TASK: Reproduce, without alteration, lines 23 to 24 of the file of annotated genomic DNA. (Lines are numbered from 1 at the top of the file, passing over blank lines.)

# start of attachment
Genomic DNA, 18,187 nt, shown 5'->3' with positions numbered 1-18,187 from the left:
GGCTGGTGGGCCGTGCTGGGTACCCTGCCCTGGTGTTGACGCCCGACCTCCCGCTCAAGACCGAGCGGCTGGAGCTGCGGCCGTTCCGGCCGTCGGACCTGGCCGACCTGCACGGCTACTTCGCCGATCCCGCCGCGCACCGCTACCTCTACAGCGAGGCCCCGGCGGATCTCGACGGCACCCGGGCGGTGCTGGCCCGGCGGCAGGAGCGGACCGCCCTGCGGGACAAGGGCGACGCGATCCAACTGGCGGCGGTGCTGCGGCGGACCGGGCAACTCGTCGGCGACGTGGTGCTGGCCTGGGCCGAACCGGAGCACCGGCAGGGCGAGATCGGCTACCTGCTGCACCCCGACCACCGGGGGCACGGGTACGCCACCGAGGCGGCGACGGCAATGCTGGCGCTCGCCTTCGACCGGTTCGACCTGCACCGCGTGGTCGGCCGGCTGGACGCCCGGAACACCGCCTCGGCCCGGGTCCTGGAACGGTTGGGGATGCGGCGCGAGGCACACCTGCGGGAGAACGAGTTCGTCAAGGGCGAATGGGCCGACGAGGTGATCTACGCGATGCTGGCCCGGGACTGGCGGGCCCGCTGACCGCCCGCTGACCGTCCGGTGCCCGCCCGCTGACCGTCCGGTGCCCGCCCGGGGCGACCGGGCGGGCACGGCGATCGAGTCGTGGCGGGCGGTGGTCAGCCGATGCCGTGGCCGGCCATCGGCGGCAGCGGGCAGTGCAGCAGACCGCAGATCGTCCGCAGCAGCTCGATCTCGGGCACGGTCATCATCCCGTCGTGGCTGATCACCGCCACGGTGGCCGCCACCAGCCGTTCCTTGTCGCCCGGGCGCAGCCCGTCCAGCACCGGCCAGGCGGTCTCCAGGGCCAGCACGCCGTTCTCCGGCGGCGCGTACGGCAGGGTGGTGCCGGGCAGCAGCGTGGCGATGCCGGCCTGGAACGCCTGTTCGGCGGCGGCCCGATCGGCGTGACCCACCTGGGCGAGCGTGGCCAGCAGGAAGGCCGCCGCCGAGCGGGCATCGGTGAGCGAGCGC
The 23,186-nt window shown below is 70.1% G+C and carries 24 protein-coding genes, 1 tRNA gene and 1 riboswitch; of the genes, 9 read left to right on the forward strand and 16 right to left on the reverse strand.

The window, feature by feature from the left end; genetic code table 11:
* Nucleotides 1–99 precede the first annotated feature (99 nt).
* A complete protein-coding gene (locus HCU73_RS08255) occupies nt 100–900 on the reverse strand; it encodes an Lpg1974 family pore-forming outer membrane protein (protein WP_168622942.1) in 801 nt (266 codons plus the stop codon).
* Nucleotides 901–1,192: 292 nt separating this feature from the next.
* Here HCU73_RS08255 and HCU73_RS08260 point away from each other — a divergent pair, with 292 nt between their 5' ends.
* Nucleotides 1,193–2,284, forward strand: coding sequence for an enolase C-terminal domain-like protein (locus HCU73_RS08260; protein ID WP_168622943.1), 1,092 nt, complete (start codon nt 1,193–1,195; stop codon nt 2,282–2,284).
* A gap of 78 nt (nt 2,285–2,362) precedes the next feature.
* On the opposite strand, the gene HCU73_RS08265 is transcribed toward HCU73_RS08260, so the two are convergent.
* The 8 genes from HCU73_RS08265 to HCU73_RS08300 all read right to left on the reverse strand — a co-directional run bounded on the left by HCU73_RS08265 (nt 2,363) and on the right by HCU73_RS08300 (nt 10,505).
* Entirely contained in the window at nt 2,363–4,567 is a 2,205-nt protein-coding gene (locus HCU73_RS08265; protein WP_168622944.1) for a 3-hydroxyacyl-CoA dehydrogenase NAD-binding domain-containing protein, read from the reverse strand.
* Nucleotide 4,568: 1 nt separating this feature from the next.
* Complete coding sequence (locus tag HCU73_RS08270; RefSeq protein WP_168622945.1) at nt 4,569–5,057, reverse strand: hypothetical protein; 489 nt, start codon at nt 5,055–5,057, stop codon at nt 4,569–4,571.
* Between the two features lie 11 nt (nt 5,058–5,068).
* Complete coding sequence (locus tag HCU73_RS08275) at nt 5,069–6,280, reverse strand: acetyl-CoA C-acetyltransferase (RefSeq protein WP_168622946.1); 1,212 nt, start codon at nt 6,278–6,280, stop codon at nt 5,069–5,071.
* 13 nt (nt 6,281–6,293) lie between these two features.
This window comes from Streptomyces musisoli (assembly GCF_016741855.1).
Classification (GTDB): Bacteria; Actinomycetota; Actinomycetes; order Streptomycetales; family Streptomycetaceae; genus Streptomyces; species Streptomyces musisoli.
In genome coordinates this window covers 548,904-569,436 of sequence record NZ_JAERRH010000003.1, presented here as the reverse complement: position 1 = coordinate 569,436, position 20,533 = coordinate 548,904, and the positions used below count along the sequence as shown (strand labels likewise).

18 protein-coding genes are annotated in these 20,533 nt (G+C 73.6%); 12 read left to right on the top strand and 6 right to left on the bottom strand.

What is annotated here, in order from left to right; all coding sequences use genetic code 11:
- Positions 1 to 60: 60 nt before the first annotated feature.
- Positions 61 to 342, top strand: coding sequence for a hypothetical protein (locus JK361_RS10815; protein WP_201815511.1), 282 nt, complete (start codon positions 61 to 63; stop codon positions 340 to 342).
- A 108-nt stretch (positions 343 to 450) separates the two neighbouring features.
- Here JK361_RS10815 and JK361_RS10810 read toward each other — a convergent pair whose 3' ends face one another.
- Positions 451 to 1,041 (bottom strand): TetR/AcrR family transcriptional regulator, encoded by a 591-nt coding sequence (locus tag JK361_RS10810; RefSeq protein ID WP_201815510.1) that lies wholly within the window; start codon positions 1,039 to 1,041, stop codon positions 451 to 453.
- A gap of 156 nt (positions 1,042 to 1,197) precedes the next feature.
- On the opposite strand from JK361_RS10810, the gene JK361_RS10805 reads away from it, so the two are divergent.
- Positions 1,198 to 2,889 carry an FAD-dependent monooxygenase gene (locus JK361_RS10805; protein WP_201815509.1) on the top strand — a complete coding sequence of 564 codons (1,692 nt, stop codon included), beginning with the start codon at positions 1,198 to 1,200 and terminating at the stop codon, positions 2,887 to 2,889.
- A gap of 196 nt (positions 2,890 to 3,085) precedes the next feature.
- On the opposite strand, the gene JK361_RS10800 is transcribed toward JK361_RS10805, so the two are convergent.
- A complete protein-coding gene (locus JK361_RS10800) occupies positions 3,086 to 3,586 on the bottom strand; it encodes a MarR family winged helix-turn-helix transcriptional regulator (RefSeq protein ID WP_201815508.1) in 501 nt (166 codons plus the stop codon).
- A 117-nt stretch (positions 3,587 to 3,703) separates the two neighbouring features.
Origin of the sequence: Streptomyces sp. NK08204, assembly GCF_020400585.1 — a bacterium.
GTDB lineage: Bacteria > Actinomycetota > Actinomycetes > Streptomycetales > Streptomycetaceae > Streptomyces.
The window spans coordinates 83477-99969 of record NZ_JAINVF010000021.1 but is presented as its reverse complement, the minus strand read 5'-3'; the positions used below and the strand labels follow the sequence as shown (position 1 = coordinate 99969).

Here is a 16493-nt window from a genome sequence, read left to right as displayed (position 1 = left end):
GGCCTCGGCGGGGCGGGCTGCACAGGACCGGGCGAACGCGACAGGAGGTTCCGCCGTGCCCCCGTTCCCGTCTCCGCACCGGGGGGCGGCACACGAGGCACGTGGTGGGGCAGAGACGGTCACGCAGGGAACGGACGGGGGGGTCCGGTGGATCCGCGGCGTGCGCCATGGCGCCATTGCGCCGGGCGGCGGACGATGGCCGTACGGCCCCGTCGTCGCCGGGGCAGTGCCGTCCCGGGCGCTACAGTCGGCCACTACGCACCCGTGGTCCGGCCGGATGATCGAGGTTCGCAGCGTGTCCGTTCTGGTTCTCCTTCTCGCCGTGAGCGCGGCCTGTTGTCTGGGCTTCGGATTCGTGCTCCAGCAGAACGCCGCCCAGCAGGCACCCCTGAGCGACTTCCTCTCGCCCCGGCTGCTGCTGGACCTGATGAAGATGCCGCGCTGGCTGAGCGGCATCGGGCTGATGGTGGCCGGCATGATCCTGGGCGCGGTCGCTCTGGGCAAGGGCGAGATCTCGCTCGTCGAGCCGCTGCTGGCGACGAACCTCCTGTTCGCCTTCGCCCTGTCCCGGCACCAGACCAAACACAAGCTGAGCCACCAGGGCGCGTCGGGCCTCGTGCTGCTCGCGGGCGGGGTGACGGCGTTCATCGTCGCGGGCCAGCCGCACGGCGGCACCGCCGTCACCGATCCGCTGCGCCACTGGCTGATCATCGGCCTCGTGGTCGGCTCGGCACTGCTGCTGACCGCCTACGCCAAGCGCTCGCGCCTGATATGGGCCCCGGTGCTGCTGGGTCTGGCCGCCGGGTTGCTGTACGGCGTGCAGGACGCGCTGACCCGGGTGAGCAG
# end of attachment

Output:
What is annotated here, in order from left to right; all coding sequences use genetic code 11:
- Positions 1 to 60: 60 nt before the first annotated feature.